Seeing that Liu was effectively wanting to chase him out, the Southern Tang general found no choice but to take his army and leave Quan. Li Jing could not think of a way to control Liu, and therefore had to be content with keeping him nominally as a subject, and granted him the honorary title of acting Taifu (太傅).[5]

In 949, Liu's older brother Liu Congyuan (留從願), who was serving as Dong's deputy at Nan (Zhang), poisoned Dong to death and took over the control of the prefecture. Li Jing, finding no good way to deal with the situation, established a Qingyuan Circuit with its headquarters at Quan, and made Liu its military governor (Jiedushi).[6] Not long after, he granted Liu honorary chancellor designations, and created him the Duke of E. Later, that title was upgraded to Prince of Jinjiang.[1]

Liu was said to be frugal and hardworking as the ruler of the region. He usually wore civilian clothes, and placed his prefect uniform on at the door of his headquarters, putting it on only when he was to hear official matters and taking it off whenever unnecessary, to show humility and attentiveness to his civilian origin. Wang Yanzheng had two daughters who lived at Quan because they had married men from there, and Liu honored and treated them well. He also made sure that each year, knowledgeable individuals were selected for the imperial examinations.[1]

In 958, during a campaign that Southern Tang's northern neighbor Later Zhou was waging against Southern Tang, Liu had his officer Cai Zhongyun (蔡仲贇), disguised as a merchant, travel to Later Zhou to submit a petition to be the subject of Later Zhou's emperor Guo Rong. However, soon the war ended (with Li Jing ceding the territory north of the Yangtze River to Later Zhou and submitting to Guo as a subject), and when Liu submitted another petition, asking to establish a liaison office at Later Zhou's capital Kaifeng and directly submitting to Later Zhou. Guo, citing the fact that Li Jing had already submitted and that Liu had been a long-time Southern Tang subject, refused, instead encouraging him to remain faithful to Li Jing.[7]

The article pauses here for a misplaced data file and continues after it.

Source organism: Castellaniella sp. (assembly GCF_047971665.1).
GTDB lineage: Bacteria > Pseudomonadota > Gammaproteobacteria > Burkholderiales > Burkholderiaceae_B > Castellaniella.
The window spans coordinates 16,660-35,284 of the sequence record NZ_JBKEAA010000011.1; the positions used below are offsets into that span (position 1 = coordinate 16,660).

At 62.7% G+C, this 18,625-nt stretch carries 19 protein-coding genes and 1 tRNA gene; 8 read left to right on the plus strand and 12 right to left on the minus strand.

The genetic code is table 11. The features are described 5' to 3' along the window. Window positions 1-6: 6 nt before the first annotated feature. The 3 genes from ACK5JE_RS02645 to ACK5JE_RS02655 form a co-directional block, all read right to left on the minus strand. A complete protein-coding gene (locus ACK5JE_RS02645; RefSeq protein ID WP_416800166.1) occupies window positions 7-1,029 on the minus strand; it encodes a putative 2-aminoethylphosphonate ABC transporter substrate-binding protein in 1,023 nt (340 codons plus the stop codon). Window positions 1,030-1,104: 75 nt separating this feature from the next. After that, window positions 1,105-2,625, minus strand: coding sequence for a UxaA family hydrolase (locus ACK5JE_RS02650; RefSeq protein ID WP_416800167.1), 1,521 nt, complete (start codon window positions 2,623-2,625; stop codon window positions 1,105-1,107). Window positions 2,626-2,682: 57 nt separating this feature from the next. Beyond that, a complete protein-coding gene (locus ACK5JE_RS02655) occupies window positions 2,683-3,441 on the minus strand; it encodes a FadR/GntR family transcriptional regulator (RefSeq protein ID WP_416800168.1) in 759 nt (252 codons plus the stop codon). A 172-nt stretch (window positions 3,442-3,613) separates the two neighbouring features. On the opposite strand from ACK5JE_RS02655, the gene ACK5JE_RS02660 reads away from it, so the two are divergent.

As dual subject to Southern Tang and Song

In 960, the Later Zhou general Zhao Kuangyin seized the throne from Guo Rong's son and successor Guo Zongxun, ending Later Zhou and starting a new Song dynasty as its Emperor Taizu. Later in the year, Liu Congxiao submitted a petition to the new Song emperor, offering to be a subject,[8] and thereafter offered tributes.[1] Around the same time, though, Li Jing, while also offering to be a Song vassal but fearing the possibility of Song military action against Southern Tang, decided to move his capital from Jinling to Nanchang,[8] and did so in 961.[9] Liu, however, thought that movement of the capital was targeting him and feared a Southern Tang campaign against him, and therefore sent his nephew Liu Shaoji (留紹錤) to offer tributes to Li, while at the same time continued to send tributes to the Song emperor through Wuyue. The Song emperor sent an emissary, intending to comfort him, but before the emissary could arrive in Liu's territory, Liu had died from a tumor on his back,[1] apparently in 962.[9] Li Jing's son and successor Li Yu bestowed posthumous honors on him.[1]

As Liu Congxiao was sonless, he adopted both Liu Shaoji and another nephew, Liu Shaozi (both of them biological sons of Liu Congyuan) as his sons.[1] The Xu Zizhi Tongjian indicated that after his death, as Liu Shaoji was at the Southern Tang court, Liu Shaozi took over as acting military governor, but was soon seized by the officer Chen Hongjin, who falsely accused Liu Shaozi of wanting to submit to Wuyue and delivered Liu Shaozi to Southern Tang, while supporting Zhang Hansi as the new acting military governor.[9] Liu Congxiao's biography in the History of Song, however, gave a different account—that the coup took place while Liu Congxiao was ill but before his death—but its biography of Chen gave the same account as the Xu Zizhi Tongjian (i.e., the coup was during Liu Shaozi's rule).[1]